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Our article "Good
Investment?", which appeared in the November
2004 issue of the "Automotive Chronicles",
received many comments from praise to shock.
"Why hadn't I heard about this before?" The
answer to that question is simple. Buying stocks and
real estate is popular because stock brokers, investment
advisers and real estate agents make a living off of
people by promoting. Buying stocks and land is usually
too complicated to do by yourself so you look for outside
help and you are willing to allow these people to make
a living by handling the transactions for you. Stocks
and land have been recognized as investments for hundreds
of years so most everyone feels comfortable with these
methods. Few have ever thought of automotive literature
as an investment much less researching
Another question was, "How do land and real estate
compare to literature as an investment?" Land and
real estate increase in value with inflation, in general,
cycling above and below average, with booms and recessions.
Their real investment value is that you can live on
the land, build on it, or grow crops on it while deducting
it from your taxes. Therefore, in the end, it usually
earns a profit. Still, like stocks, the increase in
value is far from as impressive as that of literature.
Joe from New York noted that when we wrote the article
in October 2004 the DOW Jones Industrial Average Index
was at about 10,000 but is now closer to 11,000 and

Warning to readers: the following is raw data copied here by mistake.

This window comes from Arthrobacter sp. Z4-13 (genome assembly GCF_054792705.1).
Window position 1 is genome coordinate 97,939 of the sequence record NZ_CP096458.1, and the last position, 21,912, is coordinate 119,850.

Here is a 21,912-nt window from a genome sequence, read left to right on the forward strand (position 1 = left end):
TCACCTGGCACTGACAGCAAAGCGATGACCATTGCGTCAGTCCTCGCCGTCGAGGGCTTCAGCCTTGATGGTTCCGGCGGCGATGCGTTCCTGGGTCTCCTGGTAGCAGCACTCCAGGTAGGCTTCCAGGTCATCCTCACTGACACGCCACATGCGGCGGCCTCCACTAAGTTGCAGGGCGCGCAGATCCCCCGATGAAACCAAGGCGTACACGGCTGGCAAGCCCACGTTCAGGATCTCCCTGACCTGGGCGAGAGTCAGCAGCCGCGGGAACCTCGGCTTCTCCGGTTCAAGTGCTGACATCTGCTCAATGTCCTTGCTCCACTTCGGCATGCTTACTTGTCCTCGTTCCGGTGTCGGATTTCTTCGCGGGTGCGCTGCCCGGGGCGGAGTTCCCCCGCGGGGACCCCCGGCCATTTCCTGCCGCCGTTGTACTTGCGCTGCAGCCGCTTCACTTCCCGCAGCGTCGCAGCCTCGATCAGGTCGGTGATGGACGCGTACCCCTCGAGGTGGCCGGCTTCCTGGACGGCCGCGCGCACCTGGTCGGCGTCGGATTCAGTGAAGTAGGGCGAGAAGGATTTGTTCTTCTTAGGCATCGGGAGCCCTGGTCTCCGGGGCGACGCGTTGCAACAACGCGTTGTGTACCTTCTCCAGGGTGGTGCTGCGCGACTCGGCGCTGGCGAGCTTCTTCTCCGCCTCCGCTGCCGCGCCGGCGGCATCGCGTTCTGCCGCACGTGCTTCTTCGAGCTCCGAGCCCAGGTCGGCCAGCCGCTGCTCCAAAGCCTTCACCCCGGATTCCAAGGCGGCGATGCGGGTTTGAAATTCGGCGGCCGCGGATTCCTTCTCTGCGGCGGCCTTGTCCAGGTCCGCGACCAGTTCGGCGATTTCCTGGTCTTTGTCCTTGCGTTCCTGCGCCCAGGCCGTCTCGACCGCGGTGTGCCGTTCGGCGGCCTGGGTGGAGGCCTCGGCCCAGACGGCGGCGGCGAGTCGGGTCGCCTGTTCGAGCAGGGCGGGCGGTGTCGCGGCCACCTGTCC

the all-time high was nearly 12,000 just a few years
ago. His implication was that those highs would make
a difference in our results. At 12,000 the DJI would
have increased 3,329% since 1954. At 10,000 it was at
2,757% so the increase is not significant when compared
to the average brochure increase of 26,475%. If the
DJK were to double from its all-time high of 12,000
to 24,000 it would still only be a 6,757% increase which
is not likely to happen anytime soon and still insignificant
compared to literature. Joe, a long time literature
collector and MAH customer, was also in the stock market.
He was shocked.
"Can literature be sold as easily as stocks?"
Good question. The easiest way to sell a single item
is to put it on eBay, offer it to collector friends
or sell it to a dealer like MAH. While eBay or a friend
may buy a desirable brochure, book, dealer album, etc.,
at retail price, a dealer will usually offer only up
to about 80% maximum on consignment and less for an
outright purchase. Dealers have to make a profit just
like the stock broker and real estate agent. Still,
the profit to the seller is high because literature's
increase in value over stocks is so much higher. The
answer is, "Yes", it can be sold as easy as
stocks if you are an experienced collector. Plan ahead
when you collect for the maximum profit potential in
what you collect and how you are going to sell it. Literature
is an outstanding investment.